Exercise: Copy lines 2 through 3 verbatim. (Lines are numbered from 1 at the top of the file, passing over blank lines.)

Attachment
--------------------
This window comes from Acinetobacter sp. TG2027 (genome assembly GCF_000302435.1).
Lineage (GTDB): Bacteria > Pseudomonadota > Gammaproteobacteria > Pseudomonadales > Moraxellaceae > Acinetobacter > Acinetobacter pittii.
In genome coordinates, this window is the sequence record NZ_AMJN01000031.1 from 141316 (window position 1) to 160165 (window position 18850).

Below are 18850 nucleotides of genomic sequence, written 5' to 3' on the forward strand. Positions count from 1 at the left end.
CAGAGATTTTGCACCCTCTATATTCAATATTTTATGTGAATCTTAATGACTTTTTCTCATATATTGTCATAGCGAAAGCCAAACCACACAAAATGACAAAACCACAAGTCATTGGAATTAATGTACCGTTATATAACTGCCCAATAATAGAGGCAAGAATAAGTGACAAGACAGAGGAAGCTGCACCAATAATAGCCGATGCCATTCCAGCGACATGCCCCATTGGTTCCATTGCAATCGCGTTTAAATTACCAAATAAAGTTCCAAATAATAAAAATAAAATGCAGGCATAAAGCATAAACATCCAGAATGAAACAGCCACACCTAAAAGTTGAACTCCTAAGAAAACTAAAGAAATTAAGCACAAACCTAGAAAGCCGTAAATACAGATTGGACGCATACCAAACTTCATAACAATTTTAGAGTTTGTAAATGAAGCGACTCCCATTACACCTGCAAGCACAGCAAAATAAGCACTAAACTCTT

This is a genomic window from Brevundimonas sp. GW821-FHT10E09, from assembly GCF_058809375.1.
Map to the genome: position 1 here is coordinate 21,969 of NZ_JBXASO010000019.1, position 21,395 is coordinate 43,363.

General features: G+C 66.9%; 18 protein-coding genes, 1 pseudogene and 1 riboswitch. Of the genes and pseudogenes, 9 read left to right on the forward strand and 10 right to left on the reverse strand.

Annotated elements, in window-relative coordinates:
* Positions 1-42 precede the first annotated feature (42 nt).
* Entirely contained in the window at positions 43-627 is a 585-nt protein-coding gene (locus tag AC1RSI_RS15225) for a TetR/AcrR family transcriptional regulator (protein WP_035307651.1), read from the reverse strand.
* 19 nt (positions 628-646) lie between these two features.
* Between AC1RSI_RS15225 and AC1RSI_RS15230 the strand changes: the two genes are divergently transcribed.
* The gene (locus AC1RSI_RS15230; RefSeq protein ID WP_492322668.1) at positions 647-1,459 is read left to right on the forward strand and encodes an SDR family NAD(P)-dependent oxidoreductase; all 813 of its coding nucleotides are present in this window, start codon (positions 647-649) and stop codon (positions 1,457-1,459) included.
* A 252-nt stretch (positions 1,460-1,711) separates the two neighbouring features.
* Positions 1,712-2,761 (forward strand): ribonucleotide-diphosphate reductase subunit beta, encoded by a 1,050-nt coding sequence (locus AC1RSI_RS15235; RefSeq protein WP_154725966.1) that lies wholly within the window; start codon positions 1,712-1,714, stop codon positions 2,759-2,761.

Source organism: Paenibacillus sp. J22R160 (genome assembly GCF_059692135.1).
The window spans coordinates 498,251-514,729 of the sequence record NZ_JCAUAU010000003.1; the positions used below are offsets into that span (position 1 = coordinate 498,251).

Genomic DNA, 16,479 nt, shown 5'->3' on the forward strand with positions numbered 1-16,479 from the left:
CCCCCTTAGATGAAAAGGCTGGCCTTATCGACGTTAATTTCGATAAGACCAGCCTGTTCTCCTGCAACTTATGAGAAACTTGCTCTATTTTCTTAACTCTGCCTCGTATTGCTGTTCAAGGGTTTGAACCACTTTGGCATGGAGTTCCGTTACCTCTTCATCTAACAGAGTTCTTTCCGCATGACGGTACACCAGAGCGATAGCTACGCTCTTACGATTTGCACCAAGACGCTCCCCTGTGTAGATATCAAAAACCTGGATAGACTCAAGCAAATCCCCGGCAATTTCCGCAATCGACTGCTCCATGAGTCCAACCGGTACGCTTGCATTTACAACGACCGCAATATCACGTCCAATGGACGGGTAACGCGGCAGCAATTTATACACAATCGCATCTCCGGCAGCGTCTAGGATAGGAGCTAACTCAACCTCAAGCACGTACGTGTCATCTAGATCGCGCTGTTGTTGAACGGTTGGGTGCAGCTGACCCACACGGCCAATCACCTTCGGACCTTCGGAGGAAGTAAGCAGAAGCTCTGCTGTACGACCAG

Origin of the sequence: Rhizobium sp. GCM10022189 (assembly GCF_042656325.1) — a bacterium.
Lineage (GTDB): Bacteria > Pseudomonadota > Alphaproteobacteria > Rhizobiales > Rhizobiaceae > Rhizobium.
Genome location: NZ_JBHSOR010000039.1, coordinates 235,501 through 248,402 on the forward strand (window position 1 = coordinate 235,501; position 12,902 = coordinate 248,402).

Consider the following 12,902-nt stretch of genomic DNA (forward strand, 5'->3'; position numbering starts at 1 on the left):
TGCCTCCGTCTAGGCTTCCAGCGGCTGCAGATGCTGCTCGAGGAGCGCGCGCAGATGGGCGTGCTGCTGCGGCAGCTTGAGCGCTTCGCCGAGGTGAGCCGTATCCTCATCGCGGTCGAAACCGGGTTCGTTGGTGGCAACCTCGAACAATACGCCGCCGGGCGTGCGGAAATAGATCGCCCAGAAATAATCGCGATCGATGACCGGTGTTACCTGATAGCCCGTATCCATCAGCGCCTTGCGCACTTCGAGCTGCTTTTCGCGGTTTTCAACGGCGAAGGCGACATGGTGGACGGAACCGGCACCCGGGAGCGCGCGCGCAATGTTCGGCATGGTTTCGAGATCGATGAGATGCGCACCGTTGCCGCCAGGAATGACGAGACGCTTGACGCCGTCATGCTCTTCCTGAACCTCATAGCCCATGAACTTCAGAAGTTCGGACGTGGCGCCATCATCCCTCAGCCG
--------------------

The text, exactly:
Lineage (GTDB): Bacteria > Pseudomonadota > Gammaproteobacteria > Pseudomonadales > Moraxellaceae > Acinetobacter > Acinetobacter pittii.
In genome coordinates, this window is the sequence record NZ_AMJN01000031.1 from 141316 (window position 1) to 160165 (window position 18850).